82: coma, canto 27

canto 27

in myths, one builds
an arc to save a family
as not many other forms
come to hand for maneuvers
just so: We’ll build a floating house,
Gilgamesh said, no,
come floods or great rains,
and it is known that my father,
to extend his feel, his sense,
his outlines and thicknesses,
smell, his longitudes
on the eastwestness of time,
would tell me coma stories
and fleck them with a vision
of the heaven of other stories
and I would listen from my bed
or at the dinner table
or in the back seat of our arc
(making for certain salvation places,
vacations, of course)
when such a story would come,
not always, not always, no.

yes, he would say,
the light reminded me of heaven,
the ventilator light, he said,
places of waiting
among the sounds
of waiting, like the silences
before the big rains,
like the brevity
of hushed air,
momentous and momentary,
under the flashfast
of lightning,
swallowed after suddenly
by atoms made angry by heat.

I have a friend,
a poet, who says,
write about walking
to grab the mail when bored.
But I said, isn’t poetry
the poetry of energy not the mundane?
He said he didn’t know.
And so, how to turn into poetry
giving everything away,
when giving everything away
is so like going for mail.

I could write:
giving all away is not so easy.
I could write: it’s not so easy
to give away a car,
the one in the garage
my father kept for instance
from the Sixties.
He doesn’t know where to start,
my mother said. I told him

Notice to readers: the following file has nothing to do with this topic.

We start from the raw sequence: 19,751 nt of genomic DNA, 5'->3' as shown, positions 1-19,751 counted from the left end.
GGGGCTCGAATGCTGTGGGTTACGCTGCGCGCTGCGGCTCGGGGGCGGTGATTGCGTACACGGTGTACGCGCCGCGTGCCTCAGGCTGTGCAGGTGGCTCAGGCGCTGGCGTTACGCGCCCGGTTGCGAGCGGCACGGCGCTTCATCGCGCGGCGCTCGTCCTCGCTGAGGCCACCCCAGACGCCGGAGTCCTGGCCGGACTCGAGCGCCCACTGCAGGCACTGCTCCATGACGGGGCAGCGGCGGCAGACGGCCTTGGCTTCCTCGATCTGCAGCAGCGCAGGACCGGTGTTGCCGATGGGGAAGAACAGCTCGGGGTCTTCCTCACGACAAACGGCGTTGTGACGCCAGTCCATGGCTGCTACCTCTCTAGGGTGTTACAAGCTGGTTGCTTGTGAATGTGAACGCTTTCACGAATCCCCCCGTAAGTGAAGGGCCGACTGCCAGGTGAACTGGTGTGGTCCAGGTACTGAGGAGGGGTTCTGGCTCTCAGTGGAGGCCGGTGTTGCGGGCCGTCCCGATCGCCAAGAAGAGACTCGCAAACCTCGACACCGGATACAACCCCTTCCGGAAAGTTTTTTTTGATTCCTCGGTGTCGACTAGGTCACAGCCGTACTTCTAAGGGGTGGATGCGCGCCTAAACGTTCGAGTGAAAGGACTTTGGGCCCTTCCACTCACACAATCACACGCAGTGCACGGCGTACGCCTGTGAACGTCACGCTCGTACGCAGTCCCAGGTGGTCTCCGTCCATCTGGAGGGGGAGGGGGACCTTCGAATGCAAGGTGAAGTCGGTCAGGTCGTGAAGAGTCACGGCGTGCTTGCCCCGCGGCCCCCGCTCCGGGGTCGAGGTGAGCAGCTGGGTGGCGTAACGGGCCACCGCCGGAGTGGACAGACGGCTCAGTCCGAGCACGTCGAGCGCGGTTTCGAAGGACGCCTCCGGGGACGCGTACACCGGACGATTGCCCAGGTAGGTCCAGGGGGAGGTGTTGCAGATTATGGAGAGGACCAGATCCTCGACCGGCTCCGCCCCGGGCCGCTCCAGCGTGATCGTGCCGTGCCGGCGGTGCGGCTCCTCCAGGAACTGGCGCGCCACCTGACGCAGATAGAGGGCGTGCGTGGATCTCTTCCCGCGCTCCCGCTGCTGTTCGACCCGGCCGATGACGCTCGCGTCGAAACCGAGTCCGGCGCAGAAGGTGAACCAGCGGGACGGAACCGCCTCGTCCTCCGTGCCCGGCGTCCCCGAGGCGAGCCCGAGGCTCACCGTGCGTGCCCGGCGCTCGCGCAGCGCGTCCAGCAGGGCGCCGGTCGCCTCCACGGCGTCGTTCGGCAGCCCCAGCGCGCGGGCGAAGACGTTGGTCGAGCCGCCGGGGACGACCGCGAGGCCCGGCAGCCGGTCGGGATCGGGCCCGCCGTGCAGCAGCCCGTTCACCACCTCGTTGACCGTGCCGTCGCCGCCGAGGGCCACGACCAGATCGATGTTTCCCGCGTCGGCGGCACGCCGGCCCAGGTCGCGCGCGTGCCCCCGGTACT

start slow, start small, she said.
He’s trying, my mother said,
again, an example of which, one,
the poet, my poet friend, would say
is mundane enough for poetry.

Imelda told me she wanted a white house,
a small frame, white house out in the desert
somewhere, where she was from, a snaky
road to it, where the tires meet stone,
gravel, and the driver must stop fast
for tortoise and wait for hours,
but in such a place, no need is wanting
for the need to get there any sooner
than the tortoise,
for above that white house
is a canyon that cuts into the mountain
and water trickles down from a mountain spring
and falls into pools of water icecold
and waterskipper skimmed
in stone bowls
and continuing
into the sand
where it ends
and where
the white house

on a way home
(with this image: my father
writing a big black sign
with white letters that said: All Free!)
I stopped on the shoulder
of a bridge
and stood at the metal railing
and watched the million cars
go under me.

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